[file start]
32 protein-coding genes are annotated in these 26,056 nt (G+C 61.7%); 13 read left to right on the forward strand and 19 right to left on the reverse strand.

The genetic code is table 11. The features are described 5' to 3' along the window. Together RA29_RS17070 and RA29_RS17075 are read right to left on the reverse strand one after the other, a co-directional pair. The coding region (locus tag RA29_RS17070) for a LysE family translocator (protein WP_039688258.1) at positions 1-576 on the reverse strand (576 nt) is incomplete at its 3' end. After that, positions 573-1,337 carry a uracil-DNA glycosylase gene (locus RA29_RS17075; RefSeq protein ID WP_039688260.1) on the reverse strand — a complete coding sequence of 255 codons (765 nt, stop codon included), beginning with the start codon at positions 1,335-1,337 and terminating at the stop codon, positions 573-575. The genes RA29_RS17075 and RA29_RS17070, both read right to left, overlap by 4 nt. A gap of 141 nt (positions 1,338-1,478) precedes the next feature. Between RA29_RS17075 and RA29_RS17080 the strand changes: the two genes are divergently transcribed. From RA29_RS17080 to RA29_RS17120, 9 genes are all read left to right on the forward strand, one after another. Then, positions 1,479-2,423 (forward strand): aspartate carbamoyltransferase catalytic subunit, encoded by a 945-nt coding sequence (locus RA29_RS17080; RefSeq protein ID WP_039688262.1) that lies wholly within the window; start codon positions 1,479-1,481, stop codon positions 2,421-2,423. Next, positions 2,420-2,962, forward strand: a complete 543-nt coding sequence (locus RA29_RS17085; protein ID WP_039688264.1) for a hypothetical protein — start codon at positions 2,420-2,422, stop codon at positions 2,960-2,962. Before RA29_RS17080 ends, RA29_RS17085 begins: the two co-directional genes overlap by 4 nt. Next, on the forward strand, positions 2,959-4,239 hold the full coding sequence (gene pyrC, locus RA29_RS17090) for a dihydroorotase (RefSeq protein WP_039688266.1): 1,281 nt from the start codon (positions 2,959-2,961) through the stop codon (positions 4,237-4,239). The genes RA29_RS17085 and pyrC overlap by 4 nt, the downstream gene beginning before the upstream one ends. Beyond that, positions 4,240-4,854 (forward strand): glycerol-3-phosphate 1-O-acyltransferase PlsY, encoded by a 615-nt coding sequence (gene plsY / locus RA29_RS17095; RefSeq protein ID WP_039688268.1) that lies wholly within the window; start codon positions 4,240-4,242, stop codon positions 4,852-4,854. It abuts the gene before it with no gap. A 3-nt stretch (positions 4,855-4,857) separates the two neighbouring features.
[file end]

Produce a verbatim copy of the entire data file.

32 protein-coding genes are annotated in these 26,056 nt (G+C 61.7%); 13 read left to right on the forward strand and 19 right to left on the reverse strand.

The genetic code is table 11. The features are described 5' to 3' along the window. Together RA29_RS17070 and RA29_RS17075 are read right to left on the reverse strand one after the other, a co-directional pair. The coding region (locus tag RA29_RS17070) for a LysE family translocator (protein WP_039688258.1) at positions 1-576 on the reverse strand (576 nt) is incomplete at its 3' end. After that, positions 573-1,337 carry a uracil-DNA glycosylase gene (locus RA29_RS17075; RefSeq protein ID WP_039688260.1) on the reverse strand — a complete coding sequence of 255 codons (765 nt, stop codon included), beginning with the start codon at positions 1,335-1,337 and terminating at the stop codon, positions 573-575. The genes RA29_RS17075 and RA29_RS17070, both read right to left, overlap by 4 nt. A gap of 141 nt (positions 1,338-1,478) precedes the next feature. Between RA29_RS17075 and RA29_RS17080 the strand changes: the two genes are divergently transcribed. From RA29_RS17080 to RA29_RS17120, 9 genes are all read left to right on the forward strand, one after another. Then, positions 1,479-2,423 (forward strand): aspartate carbamoyltransferase catalytic subunit, encoded by a 945-nt coding sequence (locus RA29_RS17080; RefSeq protein ID WP_039688262.1) that lies wholly within the window; start codon positions 1,479-1,481, stop codon positions 2,421-2,423. Next, positions 2,420-2,962, forward strand: a complete 543-nt coding sequence (locus RA29_RS17085; protein ID WP_039688264.1) for a hypothetical protein — start codon at positions 2,420-2,422, stop codon at positions 2,960-2,962. Before RA29_RS17080 ends, RA29_RS17085 begins: the two co-directional genes overlap by 4 nt. Next, on the forward strand, positions 2,959-4,239 hold the full coding sequence (gene pyrC, locus RA29_RS17090) for a dihydroorotase (RefSeq protein WP_039688266.1): 1,281 nt from the start codon (positions 2,959-2,961) through the stop codon (positions 4,237-4,239). The genes RA29_RS17085 and pyrC overlap by 4 nt, the downstream gene beginning before the upstream one ends. Beyond that, positions 4,240-4,854 (forward strand): glycerol-3-phosphate 1-O-acyltransferase PlsY, encoded by a 615-nt coding sequence (gene plsY / locus RA29_RS17095; RefSeq protein ID WP_039688268.1) that lies wholly within the window; start codon positions 4,240-4,242, stop codon positions 4,852-4,854. It abuts the gene before it with no gap. A 3-nt stretch (positions 4,855-4,857) separates the two neighbouring features.